Last Trolley From Beethovenstraat by Grete Weil
From the trolley car to the train. The train will travel east. The east is nothingness.
On May 10th, 1940, the German army invaded the Netherlands and began their five year occupation of the country under the ruthless administration of the Shutzstaffel or SS, Himmler’s elite Nazi guard, an especially well-regulated command that in less than three years was to orchestrate the plundering, deportation, and murder of eighty percent of Dutch Jewry—Ann Frank and her family included. For many of these Jews the eastern ‘nothingness’ was the infamous Austrian death camp, Mauthausen. Weil’s own husband, the playwright Edgar Weil, was murdered there after being arrested one night in Amsterdam, to where, seeking refuge from the Nazis, they had emigrated in 1933.
Described as a story of “memory, guilt, and the meaning of responsibility,” Last Trolley From Beethovenstraat is one of the most complex, most poetically compelling Holocaust novels I have read in years. Set in Amsterdam, that “centrifuge,” that “city of pilings, mirror-city, city of circles,” it unfolds through the eyes, the experience, of a young German named Andreas, a yet unremarkable poet and reporter posted to Amsterdam during the Occupation, who is haunted day and night by the incessant rumblings of the trolleys that pass beneath his window where he lives.
Still, like a good German of the time, a young man born to bourgeois parents who, even after the war, refuse to acknowledge Hitler’s crimes, he does his best to distract himself from the horror unfolding around him each day and from the blatant hostility of the Dutch themselves with the writing of his official weekly reports and with the novel that he has been struggling to complete—the story of a man, a painter and forger named Sebastian L. who forfeits his own style for that of others “out of hunger for money, for life.”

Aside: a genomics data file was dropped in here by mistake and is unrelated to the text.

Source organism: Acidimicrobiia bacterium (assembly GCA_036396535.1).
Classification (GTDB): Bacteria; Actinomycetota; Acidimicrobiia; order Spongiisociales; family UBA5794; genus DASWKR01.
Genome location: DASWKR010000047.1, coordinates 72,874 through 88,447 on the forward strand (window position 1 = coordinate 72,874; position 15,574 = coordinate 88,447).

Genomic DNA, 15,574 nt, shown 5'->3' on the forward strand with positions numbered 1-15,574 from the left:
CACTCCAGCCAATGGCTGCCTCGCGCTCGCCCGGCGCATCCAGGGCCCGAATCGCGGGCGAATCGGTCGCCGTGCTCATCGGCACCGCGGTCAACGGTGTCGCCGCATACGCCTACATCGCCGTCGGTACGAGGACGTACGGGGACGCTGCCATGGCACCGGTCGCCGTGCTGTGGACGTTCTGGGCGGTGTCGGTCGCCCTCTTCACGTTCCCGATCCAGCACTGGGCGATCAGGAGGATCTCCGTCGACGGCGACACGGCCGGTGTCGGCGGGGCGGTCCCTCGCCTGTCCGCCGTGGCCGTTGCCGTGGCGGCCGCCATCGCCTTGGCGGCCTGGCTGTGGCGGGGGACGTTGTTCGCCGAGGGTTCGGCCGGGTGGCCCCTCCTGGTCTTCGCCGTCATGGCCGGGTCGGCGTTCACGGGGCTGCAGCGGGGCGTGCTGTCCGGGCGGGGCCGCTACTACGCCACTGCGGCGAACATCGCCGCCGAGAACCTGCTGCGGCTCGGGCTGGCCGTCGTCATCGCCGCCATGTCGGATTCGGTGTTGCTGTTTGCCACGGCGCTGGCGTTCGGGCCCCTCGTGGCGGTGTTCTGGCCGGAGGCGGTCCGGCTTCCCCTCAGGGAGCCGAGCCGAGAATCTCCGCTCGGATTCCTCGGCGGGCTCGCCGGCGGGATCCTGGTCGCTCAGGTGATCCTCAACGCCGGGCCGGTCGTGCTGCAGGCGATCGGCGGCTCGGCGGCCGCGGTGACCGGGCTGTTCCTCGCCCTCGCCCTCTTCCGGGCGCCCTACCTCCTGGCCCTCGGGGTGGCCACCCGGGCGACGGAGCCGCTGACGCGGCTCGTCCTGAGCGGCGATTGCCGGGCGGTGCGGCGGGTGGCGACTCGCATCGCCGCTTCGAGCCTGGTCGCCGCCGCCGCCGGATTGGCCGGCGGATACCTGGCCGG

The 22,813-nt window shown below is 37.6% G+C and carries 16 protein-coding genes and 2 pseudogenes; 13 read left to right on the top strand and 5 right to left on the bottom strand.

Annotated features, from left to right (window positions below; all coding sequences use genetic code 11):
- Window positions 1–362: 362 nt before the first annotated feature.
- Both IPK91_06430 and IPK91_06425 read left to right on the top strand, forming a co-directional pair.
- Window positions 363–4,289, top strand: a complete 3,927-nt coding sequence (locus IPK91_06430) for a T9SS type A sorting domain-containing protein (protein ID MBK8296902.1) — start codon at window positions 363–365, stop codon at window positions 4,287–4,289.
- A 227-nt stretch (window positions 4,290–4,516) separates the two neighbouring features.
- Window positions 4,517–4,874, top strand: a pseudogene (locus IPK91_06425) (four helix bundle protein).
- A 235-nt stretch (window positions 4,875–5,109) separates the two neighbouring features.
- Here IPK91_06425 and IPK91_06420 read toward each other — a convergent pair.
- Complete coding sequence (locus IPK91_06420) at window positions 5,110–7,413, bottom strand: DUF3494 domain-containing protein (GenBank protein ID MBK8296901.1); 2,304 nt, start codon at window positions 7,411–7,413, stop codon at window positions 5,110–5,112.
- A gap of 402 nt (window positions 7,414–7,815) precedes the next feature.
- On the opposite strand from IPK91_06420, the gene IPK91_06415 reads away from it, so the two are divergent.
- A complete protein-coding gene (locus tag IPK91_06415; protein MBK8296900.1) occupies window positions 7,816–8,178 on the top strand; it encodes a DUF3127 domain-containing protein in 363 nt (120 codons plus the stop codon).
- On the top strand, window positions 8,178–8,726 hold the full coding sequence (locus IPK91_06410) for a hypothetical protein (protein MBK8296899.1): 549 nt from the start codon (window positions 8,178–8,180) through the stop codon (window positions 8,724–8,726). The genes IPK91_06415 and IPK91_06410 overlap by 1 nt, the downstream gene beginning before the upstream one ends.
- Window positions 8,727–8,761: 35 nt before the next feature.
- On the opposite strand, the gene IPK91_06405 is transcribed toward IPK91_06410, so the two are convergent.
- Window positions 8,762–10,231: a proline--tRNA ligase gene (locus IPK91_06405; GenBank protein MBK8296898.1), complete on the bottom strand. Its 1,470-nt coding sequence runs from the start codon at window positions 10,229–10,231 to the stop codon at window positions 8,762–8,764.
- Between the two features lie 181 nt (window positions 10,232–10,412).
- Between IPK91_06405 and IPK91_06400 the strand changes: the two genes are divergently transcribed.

Soon, however, his life in occupied Amsterdam gets dramatically more complicated when he agrees to hide a Jewish boy named Daniel in his apartment, a boy for whom he feels a curious, finally harrowing affinity. This we learn in retrospect—of his secret friendship with Daniel, of Daniel’s eventual capture by the Gestapo—the matter framed, complicated, at the start of the novel, some years after the war is ended, by the protagonist’s troubled marriage to a Jewish woman, Daniel’s twin-like sister, Susanne.
Art plays a poignant, often haunting role in this novel, manifesting itself not only in Andreas’ vocation as a poet, writer, and witness, but also in the fragment of a painting by Paul Klee that the refugee, Daniel, brings with him into hiding, a painting Andreas had happened to glimpse in full in the Rosenbusch home—“green branches, with yellow birds sitting on twigs, hanging upside-down, standing on their heads, and flying without spreading their wings. Above them hovered an orange crescent moon.”
At heart, Last Trolley From Beethovenstraat is the story of Andreas’ guilt and complicity as a German, of his overwhelming need to reckon with the past, which he attempts to do, at last, by returning alone to Amsterdam, then, finally, by visiting the death camp Mauthausen itself, where his friend Daniel was murdered, hoping against hope to lay this ghost to rest.
Grete Weil was born in Germany in 1906. The author of four novels and two short story collections, she lived most of her life near Munich. Her previous novel, The Bride Price, was awarded the ALTA Translation Prize. She died in Grunwald in 1999. Last Trolley From Beethovenstraat was translated by John Barett.
Peter Adam Nash